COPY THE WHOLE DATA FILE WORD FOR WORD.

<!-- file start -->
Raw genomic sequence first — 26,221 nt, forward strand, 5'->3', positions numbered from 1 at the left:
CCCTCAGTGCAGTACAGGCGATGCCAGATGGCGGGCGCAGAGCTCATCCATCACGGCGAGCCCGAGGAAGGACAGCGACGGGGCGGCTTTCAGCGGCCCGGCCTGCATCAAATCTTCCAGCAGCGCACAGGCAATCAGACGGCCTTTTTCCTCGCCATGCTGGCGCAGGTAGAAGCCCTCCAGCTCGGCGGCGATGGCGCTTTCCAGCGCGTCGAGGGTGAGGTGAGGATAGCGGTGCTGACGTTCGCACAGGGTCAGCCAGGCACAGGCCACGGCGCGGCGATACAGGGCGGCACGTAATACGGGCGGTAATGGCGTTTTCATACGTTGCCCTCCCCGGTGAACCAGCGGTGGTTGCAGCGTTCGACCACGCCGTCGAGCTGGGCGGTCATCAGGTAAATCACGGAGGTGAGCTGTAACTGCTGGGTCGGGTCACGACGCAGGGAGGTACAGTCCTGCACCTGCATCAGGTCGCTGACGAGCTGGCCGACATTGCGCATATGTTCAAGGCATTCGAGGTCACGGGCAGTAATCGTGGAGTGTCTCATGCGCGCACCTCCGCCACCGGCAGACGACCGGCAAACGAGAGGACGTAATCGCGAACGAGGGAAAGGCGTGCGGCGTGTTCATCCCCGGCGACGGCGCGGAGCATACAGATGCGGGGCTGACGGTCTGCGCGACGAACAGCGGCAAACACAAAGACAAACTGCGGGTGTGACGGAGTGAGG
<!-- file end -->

Raw genomic sequence first — 26,221 nt, forward strand, 5'->3', positions numbered from 1 at the left:
CCCTCAGTGCAGTACAGGCGATGCCAGATGGCGGGCGCAGAGCTCATCCATCACGGCGAGCCCGAGGAAGGACAGCGACGGGGCGGCTTTCAGCGGCCCGGCCTGCATCAAATCTTCCAGCAGCGCACAGGCAATCAGACGGCCTTTTTCCTCGCCATGCTGGCGCAGGTAGAAGCCCTCCAGCTCGGCGGCGATGGCGCTTTCCAGCGCGTCGAGGGTGAGGTGAGGATAGCGGTGCTGACGTTCGCACAGGGTCAGCCAGGCACAGGCCACGGCGCGGCGATACAGGGCGGCACGTAATACGGGCGGTAATGGCGTTTTCATACGTTGCCCTCCCCGGTGAACCAGCGGTGGTTGCAGCGTTCGACCACGCCGTCGAGCTGGGCGGTCATCAGGTAAATCACGGAGGTGAGCTGTAACTGCTGGGTCGGGTCACGACGCAGGGAGGTACAGTCCTGCACCTGCATCAGGTCGCTGACGAGCTGGCCGACATTGCGCATATGTTCAAGGCATTCGAGGTCACGGGCAGTAATCGTGGAGTGTCTCATGCGCGCACCTCCGCCACCGGCAGACGACCGGCAAACGAGAGGACGTAATCGCGAACGAGGGAAAGGCGTGCGGCGTGTTCATCCCCGGCGACGGCGCGGAGCATACAGATGCGGGGCTGACGGTCTGCGCGACGAACAGCGGCAAACACAAAGACAAACTGCGGGTGTGACGGAGTGAGG